Meet KY3's Joe Hickman.
Joe Hickman is an award-winning journalist and native of the Ozarks who's been at KY3 since 1984.
His off-the-beaten-path sports feature, "Joe's Journal," which aired for two decades, was recognized with several state and national awards including 3 Emmys, 10 Missouri Broadcaster Association awards, 6 Kansas City Press Club honors, 2 Arkansas Broadcaster Association citations and one of the news industry's most prestigious honors --the national Edward R. Murrow award, which is presented by the Radio-Television News Directors Association. In addition, Joe was recognized by the Springfield Chamber of Commerce in 1986 for producing a series on the dangers of smokeless tobacco, which was shown for several years in all of Springfield District schools as part of a cancer education program
Over the years, Joe has covered virtually every major sporting event for KY3 News, from the Cardinals-Royals Show-Me State World Series of 1985 to the St. Louis Rams Super Bowl championship in 2000.
His experience is wide-ranging, whether it's March Madness (the Lady Bears march to the Final Four in 1992 and 2001), NASCAR racing (inaugural Busch/Winston Cup events at Kansas City and St.Louis), Olympic sports (locals Jason Pyrah and Lori Endicott plus the USAWomen's World Cup Champion Soccer team's appearance in Kansas City) or historical occasions (Big Mac's home run record in 1998).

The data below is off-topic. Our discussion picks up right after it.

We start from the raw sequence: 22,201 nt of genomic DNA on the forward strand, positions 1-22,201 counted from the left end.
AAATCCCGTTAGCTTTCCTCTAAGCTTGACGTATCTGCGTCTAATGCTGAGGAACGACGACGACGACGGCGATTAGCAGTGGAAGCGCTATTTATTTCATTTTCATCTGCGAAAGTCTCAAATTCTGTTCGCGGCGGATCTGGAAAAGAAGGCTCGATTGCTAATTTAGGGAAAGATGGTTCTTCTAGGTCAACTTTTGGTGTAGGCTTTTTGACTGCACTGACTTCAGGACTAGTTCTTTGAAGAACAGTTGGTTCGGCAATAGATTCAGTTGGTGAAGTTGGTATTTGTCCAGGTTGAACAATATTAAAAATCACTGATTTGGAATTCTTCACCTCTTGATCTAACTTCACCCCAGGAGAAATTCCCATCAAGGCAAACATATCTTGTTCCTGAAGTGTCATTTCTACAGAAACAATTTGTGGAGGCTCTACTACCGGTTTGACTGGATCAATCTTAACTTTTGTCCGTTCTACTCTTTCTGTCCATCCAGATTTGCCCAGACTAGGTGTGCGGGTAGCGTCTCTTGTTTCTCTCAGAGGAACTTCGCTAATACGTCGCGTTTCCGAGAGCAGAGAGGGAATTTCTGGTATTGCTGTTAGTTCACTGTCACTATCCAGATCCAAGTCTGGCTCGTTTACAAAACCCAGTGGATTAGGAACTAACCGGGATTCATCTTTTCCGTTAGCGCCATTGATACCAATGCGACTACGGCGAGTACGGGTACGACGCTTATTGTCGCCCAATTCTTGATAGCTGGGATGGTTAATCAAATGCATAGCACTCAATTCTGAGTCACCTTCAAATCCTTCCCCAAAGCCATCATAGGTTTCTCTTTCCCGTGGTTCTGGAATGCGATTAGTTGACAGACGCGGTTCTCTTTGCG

"The best part of my job is getting to meet so many interesting people from the area that I would normally never get to meet," Joe said. "Now that I'm doing news coverage I have the opportunity to meet an even wider range of folks and it means so much to me that they allow a complete stranger to ask them a bunch of questions and then share their story with thousands of other people. I can't think of another job where you get to meet so many different people in so many different circumstances and get to know them in such a short time. It's an honor and a privilege that I don't take lightly and all the people who are kind enough to share their story with me become like family."
The state's department of fish and wildlife gave approval to euthanize the animal "due to the public safety threat."
The 3-year-old boy, 2-year-old girl and 7-month-old girl showed no obvious signs of trauma, police said.
His lawyer has requested that Avenatti be moved from the cell where it "feels like it is in the mid-40s" to general population.
"The investigation has now changed from a hit-run collision to homicide," a police official said.
"The coyote attacked a young child, and the child's dad went into protection mode and suffocated the coyote until it succumbed," police said.